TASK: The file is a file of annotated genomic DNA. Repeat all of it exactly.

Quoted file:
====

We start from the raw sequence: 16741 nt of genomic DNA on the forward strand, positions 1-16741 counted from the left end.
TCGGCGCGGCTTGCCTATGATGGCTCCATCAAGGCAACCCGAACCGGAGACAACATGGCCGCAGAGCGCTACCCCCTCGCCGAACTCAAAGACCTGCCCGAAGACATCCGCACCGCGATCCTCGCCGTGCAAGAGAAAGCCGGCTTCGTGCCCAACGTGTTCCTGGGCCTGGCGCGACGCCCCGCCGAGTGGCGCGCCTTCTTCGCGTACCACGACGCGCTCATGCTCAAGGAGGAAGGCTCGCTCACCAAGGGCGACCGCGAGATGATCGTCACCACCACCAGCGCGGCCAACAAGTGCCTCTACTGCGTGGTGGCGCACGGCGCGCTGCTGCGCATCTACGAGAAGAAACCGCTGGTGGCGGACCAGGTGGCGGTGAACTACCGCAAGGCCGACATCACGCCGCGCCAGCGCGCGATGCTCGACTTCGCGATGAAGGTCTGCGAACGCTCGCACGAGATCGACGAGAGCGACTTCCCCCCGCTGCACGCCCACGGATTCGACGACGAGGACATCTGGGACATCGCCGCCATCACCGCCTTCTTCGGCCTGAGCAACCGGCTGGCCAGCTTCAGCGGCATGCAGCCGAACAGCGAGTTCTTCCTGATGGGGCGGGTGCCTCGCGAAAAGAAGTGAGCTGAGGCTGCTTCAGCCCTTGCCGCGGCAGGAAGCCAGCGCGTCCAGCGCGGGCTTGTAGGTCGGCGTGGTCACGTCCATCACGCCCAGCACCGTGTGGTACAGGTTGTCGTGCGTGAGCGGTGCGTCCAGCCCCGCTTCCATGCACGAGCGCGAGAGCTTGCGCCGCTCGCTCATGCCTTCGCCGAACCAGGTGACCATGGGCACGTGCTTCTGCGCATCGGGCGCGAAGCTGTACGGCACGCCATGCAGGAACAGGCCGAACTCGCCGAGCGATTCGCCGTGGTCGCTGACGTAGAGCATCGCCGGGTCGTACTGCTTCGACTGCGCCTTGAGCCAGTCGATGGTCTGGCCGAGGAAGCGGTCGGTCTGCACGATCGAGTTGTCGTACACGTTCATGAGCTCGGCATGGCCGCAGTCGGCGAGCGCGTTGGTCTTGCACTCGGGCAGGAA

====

We start from the raw sequence: 16741 nt of genomic DNA on the forward strand, positions 1-16741 counted from the left end.
TCGGCGCGGCTTGCCTATGATGGCTCCATCAAGGCAACCCGAACCGGAGACAACATGGCCGCAGAGCGCTACCCCCTCGCCGAACTCAAAGACCTGCCCGAAGACATCCGCACCGCGATCCTCGCCGTGCAAGAGAAAGCCGGCTTCGTGCCCAACGTGTTCCTGGGCCTGGCGCGACGCCCCGCCGAGTGGCGCGCCTTCTTCGCGTACCACGACGCGCTCATGCTCAAGGAGGAAGGCTCGCTCACCAAGGGCGACCGCGAGATGATCGTCACCACCACCAGCGCGGCCAACAAGTGCCTCTACTGCGTGGTGGCGCACGGCGCGCTGCTGCGCATCTACGAGAAGAAACCGCTGGTGGCGGACCAGGTGGCGGTGAACTACCGCAAGGCCGACATCACGCCGCGCCAGCGCGCGATGCTCGACTTCGCGATGAAGGTCTGCGAACGCTCGCACGAGATCGACGAGAGCGACTTCCCCCCGCTGCACGCCCACGGATTCGACGACGAGGACATCTGGGACATCGCCGCCATCACCGCCTTCTTCGGCCTGAGCAACCGGCTGGCCAGCTTCAGCGGCATGCAGCCGAACAGCGAGTTCTTCCTGATGGGGCGGGTGCCTCGCGAAAAGAAGTGAGCTGAGGCTGCTTCAGCCCTTGCCGCGGCAGGAAGCCAGCGCGTCCAGCGCGGGCTTGTAGGTCGGCGTGGTCACGTCCATCACGCCCAGCACCGTGTGGTACAGGTTGTCGTGCGTGAGCGGTGCGTCCAGCCCCGCTTCCATGCACGAGCGCGAGAGCTTGCGCCGCTCGCTCATGCCTTCGCCGAACCAGGTGACCATGGGCACGTGCTTCTGCGCATCGGGCGCGAAGCTGTACGGCACGCCATGCAGGAACAGGCCGAACTCGCCGAGCGATTCGCCGTGGTCGCTGACGTAGAGCATCGCCGGGTCGTACTGCTTCGACTGCGCCTTGAGCCAGTCGATGGTCTGGCCGAGGAAGCGGTCGGTCTGCACGATCGAGTTGTCGTACACGTTCATGAGCTCGGCATGGCCGCAGTCGGCGAGCGCGTTGGTCTTGCACTCGGGCAGGAA